Outcomes for care-experienced and estranged students in higher education (2019-20)
I contributed to a project funded by the Unite Foundation and led by Jacqueline Stevenson at Sheffield Hallam University, which aimed to explore higher education outcomes for care-experienced and estranged students. The project talked to current students, university staff, relevant charities and other organisations to come up with better ways of supporting these groups to thrive. The final report was published in February 2020.
My particular element of the project was to analyse the national data that are available on graduate employment for care-experienced students once they have completed higher education. This had not been looked at before and we found that their graduate outcomes were broadly similar to other graduates, especially once degree results were taken into account. This was a really positive finding and suggested that higher education could be genuinely transformative for care-experience students. In particular, over one-quarter were progressing directly into postgraduate courses. This work has led to both a blog post and a journal article.
Experts, knowledge and criticality in the age of ‘alternative facts’ (2018-19)
Published in March 2019, this co-edited special issue of Teaching in Higher Education (with Kathy Luckett of the University of Cape Town) focused on developing our understanding of how higher education pedagogies and curricula need to adapt in the light of the recent trends around fake news, alternative facts and public denigration of expertise.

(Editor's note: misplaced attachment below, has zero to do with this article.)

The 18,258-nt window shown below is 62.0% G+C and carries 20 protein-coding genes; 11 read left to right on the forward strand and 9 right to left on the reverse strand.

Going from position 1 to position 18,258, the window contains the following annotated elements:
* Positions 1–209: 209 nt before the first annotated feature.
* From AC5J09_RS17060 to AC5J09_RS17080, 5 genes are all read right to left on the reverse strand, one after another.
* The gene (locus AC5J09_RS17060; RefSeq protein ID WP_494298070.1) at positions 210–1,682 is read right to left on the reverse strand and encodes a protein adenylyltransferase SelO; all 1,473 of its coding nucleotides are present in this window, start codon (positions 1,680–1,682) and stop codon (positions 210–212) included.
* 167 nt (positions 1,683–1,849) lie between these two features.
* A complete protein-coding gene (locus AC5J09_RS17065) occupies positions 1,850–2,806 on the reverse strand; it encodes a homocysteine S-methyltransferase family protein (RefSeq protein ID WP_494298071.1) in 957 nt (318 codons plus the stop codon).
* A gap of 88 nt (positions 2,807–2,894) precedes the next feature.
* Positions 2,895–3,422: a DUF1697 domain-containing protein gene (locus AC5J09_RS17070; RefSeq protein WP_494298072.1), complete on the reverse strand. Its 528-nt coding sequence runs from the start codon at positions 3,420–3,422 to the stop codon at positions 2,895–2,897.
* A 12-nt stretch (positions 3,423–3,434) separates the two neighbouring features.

We received nearly 100 abstracts in December 2017, from which 20 were invited to make full-paper submissions, finally culminating in twelve finished articles. A successful symposium based around a subset of the papers was held at the SRHE annual conference in December 2018, with a ‘virtual symposium’ on the SRHE blog through February and March 2019, an SRHE Academic Practice Network event in April 2019 and a keynote panel at the SRHE annual conference in December 2019.
Evaluation of pre-16 outreach activities (2017-18)
This project was commissioned by the Office for Fair Access (now the Office for Students) in order to better understand what outreach activities are being provided by English universities for young people in order to increase the likelihood of their progression to higher education. The project focused particularly on the objectives of these activities and how the effectiveness of these activities is being evaluated. The project team, which I led, was drawn from UWE, Derby, Sheffield and Sheffield Hallam and the final report was published in December 2018.